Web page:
Polling place changes

Howard County has one less polling place than it did year ago. Currently voters in the county can vote at nine places instead of the 10 it had in the last election.

As always, it boils down to money. Each voting machine costs $10,508 per precinct. When looking at upgrading the equipment the county has used since 2006, supervisors decided that going down one precinct was the solution to saving a little money.

Unfortunately, the precinct that closed was the one at Chester. It included the City of Chester and townships of Chester and Oak Dale. From now on, during primary and general elections (even years), Oak Dale voters will go to Riceville and those from Chester will be going to Saratoga Town Hall. During the city election years (odd years), the voting machine will be available in Chester as usual.

Some from Chester may argue that Lime Springs is closer than Saratoga, which is true. However, there are some voters who currently travel 10-15 miles to vote in some of the other voting precincts. By law, though, voters cannot cross supervisor lines.

Jan McGovern is the supervisor for District 3, the affected area. Board of Supervisors and Julie Chapman, County Auditor, looked at which precinct to close and it came down to Chester or New Oregon/Protivin, which is in District 2, with Don Burnikel.

Looking at the numbers for Chester/Oak Dale, only 12 locals voted in the 2012 primary, and four of those were absentee votes, out of 320 registered voters. In the general election, 152 voters plus 76 absentees cast votes.

In comparison, during the 2012 primary, 29 voted at the polls in Protivin with no absentee votes. There were 565 registered voters. During the general election, 282 voted in addition to 152 absentee.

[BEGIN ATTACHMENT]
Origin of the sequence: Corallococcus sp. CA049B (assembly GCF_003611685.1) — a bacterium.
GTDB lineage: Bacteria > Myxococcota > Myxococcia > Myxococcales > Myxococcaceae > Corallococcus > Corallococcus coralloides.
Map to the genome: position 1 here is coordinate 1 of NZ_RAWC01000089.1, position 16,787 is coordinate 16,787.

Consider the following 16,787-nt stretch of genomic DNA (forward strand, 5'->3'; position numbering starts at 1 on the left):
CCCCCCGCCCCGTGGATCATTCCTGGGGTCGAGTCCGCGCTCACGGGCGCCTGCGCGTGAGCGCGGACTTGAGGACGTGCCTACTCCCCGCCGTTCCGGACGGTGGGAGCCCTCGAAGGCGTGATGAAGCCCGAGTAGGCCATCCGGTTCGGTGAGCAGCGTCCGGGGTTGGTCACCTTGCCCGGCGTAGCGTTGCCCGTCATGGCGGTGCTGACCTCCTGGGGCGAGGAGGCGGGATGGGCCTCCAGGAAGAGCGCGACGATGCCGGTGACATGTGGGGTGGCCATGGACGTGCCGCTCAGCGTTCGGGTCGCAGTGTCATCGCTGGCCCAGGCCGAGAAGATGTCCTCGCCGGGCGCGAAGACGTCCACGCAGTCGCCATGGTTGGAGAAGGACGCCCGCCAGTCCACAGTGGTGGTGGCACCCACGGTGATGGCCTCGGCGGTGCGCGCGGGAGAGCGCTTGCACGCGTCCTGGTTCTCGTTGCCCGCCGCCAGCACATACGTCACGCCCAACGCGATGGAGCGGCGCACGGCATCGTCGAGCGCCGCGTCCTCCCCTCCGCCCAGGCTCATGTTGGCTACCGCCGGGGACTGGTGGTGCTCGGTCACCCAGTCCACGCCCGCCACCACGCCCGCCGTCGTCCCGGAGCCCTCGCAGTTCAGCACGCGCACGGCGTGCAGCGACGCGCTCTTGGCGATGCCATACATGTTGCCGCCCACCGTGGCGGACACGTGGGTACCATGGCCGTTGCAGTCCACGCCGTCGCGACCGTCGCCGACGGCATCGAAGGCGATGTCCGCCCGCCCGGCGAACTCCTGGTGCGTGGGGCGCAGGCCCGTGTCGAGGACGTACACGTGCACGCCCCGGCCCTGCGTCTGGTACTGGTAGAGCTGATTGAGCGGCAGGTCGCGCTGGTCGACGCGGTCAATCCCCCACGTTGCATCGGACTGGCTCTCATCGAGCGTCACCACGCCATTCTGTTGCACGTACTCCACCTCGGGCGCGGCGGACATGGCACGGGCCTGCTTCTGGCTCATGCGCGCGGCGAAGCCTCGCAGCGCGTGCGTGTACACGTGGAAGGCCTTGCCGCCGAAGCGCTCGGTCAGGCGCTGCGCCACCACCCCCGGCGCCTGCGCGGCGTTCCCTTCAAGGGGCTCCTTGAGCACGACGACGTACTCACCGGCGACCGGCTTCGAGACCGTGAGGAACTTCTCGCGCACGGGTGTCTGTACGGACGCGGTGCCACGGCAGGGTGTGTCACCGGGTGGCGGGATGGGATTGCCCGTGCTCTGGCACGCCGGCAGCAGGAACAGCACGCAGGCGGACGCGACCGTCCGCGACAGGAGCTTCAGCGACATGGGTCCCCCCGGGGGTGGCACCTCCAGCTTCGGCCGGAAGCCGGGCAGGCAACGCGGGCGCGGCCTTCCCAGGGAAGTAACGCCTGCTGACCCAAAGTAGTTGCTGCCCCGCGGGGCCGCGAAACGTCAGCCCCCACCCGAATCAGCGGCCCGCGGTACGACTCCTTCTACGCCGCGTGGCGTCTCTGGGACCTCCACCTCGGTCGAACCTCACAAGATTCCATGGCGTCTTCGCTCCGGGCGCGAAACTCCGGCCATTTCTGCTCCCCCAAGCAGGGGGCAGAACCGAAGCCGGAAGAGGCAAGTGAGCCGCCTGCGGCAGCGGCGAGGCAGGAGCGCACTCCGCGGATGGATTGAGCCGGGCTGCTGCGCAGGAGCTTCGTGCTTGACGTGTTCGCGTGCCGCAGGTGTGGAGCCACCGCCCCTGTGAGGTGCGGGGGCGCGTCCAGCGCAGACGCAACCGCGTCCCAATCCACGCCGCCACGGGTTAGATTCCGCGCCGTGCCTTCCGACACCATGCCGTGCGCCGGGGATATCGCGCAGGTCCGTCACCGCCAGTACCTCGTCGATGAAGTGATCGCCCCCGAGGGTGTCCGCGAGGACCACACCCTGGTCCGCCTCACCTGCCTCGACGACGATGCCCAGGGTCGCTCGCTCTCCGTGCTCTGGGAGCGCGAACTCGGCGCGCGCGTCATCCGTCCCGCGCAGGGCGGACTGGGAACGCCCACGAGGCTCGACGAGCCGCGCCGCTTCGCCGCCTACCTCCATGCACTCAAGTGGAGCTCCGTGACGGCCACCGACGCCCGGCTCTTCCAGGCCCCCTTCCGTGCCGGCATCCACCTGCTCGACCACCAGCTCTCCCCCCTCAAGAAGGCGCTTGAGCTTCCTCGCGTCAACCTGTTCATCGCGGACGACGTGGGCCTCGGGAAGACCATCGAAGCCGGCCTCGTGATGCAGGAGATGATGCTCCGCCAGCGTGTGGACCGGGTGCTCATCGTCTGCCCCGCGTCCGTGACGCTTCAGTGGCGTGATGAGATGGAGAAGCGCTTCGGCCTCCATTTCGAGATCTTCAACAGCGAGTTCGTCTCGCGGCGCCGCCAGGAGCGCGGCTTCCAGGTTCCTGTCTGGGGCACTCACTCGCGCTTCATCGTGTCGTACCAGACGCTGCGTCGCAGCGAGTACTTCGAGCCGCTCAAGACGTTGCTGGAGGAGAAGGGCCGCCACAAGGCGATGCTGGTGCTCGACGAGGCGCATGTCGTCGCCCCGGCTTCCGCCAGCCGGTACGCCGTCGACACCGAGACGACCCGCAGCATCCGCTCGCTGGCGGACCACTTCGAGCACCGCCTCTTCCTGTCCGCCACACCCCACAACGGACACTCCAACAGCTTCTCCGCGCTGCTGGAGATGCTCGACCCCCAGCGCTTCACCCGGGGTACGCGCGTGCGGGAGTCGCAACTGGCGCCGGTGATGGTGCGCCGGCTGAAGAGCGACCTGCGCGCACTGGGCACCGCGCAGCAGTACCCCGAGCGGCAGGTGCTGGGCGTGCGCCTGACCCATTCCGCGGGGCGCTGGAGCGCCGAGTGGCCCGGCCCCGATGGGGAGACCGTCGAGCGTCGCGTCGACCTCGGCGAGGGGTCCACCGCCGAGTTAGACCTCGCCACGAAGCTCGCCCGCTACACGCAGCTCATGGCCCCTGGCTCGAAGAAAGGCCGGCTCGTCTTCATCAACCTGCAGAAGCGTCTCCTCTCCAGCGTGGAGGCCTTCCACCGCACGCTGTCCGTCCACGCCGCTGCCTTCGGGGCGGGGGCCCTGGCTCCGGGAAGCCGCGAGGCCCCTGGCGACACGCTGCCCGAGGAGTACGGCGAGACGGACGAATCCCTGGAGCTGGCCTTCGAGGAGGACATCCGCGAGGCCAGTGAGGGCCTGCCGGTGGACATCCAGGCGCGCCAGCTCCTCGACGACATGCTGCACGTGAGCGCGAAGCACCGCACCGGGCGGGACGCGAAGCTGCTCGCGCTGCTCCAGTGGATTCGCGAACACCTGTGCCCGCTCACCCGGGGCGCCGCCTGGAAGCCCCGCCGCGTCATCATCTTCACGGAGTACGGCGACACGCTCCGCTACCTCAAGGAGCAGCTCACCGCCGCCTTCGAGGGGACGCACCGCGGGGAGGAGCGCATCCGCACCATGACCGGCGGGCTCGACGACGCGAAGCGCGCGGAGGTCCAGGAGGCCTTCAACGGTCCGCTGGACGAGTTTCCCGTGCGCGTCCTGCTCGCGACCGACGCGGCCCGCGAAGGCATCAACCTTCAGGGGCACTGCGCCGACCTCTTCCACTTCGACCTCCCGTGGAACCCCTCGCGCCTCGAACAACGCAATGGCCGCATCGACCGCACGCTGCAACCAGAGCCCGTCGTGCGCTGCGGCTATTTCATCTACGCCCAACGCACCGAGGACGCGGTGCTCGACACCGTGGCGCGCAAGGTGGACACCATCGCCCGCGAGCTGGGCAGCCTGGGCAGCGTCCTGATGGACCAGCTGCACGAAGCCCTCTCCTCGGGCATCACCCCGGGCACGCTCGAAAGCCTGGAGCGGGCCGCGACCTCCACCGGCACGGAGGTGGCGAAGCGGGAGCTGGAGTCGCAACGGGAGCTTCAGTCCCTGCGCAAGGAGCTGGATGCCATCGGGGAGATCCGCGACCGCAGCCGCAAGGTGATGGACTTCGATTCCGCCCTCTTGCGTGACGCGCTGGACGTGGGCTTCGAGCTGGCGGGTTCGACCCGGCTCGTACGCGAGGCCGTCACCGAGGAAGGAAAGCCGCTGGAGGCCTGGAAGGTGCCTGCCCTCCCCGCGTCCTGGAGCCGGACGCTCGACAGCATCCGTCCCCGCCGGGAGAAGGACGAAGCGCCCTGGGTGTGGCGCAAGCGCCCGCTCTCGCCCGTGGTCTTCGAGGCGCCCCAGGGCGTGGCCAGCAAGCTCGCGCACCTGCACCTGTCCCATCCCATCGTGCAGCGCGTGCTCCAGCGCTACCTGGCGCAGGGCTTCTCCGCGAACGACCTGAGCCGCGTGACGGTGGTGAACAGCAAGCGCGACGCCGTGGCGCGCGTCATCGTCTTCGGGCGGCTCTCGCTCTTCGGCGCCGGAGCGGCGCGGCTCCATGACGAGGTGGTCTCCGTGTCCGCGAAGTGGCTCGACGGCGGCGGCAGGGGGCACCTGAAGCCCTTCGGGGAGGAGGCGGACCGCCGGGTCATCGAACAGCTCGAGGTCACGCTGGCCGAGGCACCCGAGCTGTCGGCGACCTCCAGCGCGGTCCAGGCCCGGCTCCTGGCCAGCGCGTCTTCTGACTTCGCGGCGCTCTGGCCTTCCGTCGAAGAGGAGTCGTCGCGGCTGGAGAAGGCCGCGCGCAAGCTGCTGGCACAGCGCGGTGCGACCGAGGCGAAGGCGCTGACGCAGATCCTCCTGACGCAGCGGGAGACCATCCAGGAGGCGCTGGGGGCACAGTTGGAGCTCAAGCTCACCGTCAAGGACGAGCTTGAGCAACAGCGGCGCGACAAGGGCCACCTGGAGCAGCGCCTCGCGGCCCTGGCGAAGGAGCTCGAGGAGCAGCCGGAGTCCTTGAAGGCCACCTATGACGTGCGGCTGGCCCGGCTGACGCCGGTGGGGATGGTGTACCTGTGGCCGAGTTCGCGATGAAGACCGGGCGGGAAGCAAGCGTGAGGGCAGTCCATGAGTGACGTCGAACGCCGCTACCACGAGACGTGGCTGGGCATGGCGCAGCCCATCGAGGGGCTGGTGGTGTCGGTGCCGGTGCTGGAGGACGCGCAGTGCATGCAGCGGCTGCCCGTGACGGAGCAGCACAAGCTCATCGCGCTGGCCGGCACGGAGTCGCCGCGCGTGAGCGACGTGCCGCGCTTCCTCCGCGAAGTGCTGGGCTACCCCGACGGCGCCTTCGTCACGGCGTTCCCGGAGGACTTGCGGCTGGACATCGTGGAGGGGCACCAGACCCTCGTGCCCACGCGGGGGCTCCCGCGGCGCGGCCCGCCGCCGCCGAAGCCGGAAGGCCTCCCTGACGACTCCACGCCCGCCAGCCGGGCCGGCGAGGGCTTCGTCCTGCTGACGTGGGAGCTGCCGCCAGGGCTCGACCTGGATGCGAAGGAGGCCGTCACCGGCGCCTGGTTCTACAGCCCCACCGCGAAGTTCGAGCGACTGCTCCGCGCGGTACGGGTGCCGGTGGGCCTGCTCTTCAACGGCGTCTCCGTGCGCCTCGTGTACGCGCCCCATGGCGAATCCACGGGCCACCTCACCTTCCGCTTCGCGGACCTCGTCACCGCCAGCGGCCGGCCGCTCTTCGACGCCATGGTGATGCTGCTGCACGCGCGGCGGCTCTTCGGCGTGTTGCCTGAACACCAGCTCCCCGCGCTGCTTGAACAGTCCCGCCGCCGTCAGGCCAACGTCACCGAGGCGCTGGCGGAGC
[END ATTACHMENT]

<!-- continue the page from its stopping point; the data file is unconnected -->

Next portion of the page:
These numbers were all down from 2010.

A public hearing was held on Feb. 18, during a weekly supervisor meeting, to vote on the precincts. The decision was made to close the Chester polls during primary and general elections.

Historically, as far back as 1963, the county had 19 polling places. In 2003, there were 17. That changed in 2004 when new machines were purchased.

Chapman said she understands that changing polling places is inconvenient, but was quick to point out absentee ballots are always an option.

“We are required by law to send out absentee ballots, and it doesn’t cost the voter anything. Many people also come into the Auditor’s office when they are in Cresco when it is convenient for them,” she said. The auditor welcomes any questions regarding absentee voting or about voting in general. Call the office at 563-547-9203.

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